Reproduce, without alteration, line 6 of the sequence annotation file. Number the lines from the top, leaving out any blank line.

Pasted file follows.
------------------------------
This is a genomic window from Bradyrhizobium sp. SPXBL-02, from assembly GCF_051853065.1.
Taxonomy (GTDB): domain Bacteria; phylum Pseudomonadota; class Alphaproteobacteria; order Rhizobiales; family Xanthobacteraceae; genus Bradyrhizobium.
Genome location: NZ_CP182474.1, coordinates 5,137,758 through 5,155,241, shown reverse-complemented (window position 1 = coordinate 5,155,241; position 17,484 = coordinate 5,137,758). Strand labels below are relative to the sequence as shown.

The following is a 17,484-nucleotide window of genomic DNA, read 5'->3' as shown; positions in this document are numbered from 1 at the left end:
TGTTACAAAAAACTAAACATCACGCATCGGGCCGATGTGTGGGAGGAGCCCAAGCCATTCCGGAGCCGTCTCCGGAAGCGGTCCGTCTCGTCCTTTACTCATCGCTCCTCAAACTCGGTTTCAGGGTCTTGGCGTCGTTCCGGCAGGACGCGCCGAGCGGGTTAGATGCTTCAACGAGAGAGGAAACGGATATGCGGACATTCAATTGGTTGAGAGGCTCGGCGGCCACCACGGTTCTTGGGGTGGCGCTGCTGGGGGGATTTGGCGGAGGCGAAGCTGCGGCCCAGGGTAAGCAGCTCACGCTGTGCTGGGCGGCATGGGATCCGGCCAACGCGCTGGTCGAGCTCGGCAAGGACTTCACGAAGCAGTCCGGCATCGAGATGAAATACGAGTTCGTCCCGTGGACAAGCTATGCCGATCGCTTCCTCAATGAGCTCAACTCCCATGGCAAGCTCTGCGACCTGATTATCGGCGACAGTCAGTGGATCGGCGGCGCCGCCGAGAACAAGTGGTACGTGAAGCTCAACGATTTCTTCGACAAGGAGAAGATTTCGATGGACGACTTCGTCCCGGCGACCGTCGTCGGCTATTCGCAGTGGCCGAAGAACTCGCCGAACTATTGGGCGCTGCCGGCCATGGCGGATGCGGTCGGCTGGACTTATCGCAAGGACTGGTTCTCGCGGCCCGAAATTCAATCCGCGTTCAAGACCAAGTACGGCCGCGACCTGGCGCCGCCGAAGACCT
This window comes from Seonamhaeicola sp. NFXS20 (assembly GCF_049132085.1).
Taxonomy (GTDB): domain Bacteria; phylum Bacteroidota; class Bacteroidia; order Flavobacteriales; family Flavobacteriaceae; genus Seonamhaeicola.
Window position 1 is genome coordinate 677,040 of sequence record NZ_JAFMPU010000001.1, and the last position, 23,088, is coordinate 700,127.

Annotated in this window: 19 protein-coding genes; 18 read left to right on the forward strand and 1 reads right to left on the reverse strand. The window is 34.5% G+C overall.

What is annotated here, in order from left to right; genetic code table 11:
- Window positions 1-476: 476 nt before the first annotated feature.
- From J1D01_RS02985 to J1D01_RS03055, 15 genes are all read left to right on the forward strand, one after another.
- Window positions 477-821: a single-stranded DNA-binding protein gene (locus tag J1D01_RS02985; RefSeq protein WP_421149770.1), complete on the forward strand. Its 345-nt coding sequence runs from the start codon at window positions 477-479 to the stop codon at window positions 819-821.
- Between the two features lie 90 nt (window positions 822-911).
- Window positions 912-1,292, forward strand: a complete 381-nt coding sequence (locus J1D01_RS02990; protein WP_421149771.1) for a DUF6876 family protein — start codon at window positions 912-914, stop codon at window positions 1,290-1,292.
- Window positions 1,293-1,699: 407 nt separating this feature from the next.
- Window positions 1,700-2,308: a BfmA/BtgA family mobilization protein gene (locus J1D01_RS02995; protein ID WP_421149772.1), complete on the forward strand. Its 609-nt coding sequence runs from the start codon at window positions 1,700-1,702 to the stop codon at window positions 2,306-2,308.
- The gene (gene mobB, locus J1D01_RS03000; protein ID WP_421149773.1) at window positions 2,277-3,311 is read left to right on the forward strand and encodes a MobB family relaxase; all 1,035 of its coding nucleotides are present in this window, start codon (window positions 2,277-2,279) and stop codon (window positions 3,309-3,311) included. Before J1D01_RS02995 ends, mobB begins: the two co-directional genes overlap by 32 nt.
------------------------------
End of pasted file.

This window comes from Seonamhaeicola sp. NFXS20 (assembly GCF_049132085.1).